Tags » The Great Divorce

A Ghost, a Lizard, and "May I Kill It?"

Life is choices, and a book that captures the essence of these choices is a little volume by C.S. Lewis called The Great Divorce (1946). Lewis describes a bus stop on the outskirts of heaven where people (ghosts, really) from Hell can be brought (in a bus, of course), so that they can (if they choose) begin the journey into deeper heaven and eternity. 2,018 more words

Jim Roy Posts

C.S. Lewis: “Hell begins with a grumbling mood"

“Hell begins with a grumbling mood, always complaining, always blaming others… but you are still distinct from it. You may even criticize it in yourself and wish you could stop it. 77 more words

Religious/Theological Reflections

“Choosing Heaven: A Choice You Can Watch in the Making”: A Guest Sermon by Doug Jackson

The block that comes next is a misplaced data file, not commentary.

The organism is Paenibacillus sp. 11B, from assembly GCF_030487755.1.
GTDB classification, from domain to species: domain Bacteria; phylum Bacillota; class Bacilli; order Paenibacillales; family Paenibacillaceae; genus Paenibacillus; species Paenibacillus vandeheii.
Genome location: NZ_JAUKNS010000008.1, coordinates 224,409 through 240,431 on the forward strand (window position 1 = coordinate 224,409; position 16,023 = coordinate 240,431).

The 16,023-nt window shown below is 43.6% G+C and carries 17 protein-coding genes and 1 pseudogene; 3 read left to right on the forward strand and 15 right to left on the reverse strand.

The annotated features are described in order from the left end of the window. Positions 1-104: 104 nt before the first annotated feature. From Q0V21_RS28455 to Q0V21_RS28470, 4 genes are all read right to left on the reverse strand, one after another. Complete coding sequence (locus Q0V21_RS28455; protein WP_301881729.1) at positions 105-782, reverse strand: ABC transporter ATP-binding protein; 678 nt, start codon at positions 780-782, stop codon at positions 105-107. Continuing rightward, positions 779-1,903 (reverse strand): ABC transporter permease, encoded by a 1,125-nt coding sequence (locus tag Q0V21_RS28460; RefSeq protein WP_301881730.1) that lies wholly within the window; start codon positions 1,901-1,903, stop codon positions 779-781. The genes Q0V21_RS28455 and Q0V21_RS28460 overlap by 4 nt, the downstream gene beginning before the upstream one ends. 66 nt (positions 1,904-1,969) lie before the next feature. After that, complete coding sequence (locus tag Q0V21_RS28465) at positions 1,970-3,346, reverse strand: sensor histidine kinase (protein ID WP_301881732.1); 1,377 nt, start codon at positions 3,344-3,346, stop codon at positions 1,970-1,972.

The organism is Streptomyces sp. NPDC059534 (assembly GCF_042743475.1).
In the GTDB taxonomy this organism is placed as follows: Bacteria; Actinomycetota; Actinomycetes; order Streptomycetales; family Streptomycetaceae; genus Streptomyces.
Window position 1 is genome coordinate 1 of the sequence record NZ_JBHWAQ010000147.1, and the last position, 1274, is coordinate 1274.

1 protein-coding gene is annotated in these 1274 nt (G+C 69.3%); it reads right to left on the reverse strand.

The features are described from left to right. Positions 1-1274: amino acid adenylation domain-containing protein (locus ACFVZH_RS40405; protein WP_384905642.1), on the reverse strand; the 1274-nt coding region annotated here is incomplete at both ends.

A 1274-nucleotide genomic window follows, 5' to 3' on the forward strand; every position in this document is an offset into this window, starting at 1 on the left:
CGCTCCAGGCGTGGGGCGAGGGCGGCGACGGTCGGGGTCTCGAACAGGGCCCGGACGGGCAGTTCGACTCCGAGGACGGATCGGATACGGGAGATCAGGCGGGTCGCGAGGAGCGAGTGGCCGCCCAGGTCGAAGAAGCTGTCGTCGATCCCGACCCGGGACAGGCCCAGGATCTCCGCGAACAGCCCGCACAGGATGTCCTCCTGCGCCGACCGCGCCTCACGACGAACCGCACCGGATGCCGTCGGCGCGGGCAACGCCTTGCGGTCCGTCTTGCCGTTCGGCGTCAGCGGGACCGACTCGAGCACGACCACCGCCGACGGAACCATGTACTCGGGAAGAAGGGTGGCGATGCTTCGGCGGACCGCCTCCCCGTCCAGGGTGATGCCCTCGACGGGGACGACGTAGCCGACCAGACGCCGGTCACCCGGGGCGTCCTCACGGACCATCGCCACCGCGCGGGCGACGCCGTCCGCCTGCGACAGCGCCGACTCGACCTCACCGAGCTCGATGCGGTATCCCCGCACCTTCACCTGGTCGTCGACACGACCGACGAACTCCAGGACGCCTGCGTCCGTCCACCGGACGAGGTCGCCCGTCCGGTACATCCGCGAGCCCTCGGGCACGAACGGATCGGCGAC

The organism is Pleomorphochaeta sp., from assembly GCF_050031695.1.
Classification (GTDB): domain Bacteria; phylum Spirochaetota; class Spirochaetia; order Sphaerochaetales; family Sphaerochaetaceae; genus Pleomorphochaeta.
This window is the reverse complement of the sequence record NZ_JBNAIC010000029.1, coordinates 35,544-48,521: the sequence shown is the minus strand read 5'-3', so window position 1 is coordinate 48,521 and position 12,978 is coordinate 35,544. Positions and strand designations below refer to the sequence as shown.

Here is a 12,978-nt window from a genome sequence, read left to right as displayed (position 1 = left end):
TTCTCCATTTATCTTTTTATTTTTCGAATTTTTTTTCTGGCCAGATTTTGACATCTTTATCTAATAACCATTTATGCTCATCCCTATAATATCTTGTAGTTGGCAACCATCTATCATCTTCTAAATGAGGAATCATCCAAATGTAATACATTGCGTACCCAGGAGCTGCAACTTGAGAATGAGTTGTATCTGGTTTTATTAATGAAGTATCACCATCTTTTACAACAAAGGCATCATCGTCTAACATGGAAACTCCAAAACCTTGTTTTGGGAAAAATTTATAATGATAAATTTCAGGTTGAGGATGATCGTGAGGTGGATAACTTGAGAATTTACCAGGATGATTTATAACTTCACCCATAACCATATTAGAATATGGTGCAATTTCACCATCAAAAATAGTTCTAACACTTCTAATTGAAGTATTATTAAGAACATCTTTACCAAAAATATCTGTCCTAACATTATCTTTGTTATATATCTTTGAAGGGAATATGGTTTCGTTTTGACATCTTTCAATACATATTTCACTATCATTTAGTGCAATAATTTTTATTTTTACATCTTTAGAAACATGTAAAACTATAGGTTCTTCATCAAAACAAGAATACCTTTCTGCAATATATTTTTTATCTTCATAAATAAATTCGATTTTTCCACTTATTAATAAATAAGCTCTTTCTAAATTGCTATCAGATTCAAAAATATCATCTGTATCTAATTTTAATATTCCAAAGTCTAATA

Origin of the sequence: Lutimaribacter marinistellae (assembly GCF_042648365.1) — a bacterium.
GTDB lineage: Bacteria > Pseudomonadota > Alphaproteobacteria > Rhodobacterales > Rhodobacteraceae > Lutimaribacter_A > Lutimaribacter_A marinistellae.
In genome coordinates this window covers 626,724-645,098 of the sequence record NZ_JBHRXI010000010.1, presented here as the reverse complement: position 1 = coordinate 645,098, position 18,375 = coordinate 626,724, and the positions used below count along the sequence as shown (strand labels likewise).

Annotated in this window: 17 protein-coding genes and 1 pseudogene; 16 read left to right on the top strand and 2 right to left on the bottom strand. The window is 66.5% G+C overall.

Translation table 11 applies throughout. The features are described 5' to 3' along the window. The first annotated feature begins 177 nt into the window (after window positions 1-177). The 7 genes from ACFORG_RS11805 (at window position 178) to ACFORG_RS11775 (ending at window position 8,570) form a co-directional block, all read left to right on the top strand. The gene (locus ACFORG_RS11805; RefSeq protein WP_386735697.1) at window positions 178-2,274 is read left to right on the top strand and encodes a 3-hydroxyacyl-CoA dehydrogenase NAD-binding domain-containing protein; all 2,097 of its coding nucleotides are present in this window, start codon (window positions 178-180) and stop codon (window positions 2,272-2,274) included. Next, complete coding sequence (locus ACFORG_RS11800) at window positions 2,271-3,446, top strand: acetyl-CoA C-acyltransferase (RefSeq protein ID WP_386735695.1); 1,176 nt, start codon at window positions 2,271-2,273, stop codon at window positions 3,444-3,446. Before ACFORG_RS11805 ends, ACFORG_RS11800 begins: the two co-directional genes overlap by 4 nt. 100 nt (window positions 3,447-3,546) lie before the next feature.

As part of our ongoing occasional series on The Great Divorce, I have invited Doug Jackson to share a devotional reflection on this classic C.S. Lewis book. 1,403 more words

C.S. Lewis

The Great Divorce

Aside from the Chronicles of Narnia, writings by CS Lewis are often hard for me to read.  There is a theatre company called Fellowship of the Performing Arts, who takes works of CS Lewis and brings them live on stage.   205 more words

Saving The Arts

Lesson Three - Chapter 2 - A Spiritual City?

Lesson Three – Chapter 2 – A Spiritual City?

The Great Divorce by C. S. Lewis

We meet another character on the bus ride at the beginning of the chapter. 677 more words

The Great Divorce

Lesson Two - The Bus Ride

Lesson Two – The Bus Ride

The Great Divorce by C. S. Lewis

The Bus Ride is the start of the story in chapter 1. It seems that every day a bus is available to go from a stop in hell to a stop in heaven. 718 more words

The Great Divorce

Lesson One - Preface

Lesson One – Preface

The Great Divorce by C. S. Lewis

This book is an allegory. al·le·go·ry noun, allegory; plural noun: allegories, a story, poem, or picture that can be interpreted to reveal a hidden meaning, typically a moral or political one. 548 more words

The Great Divorce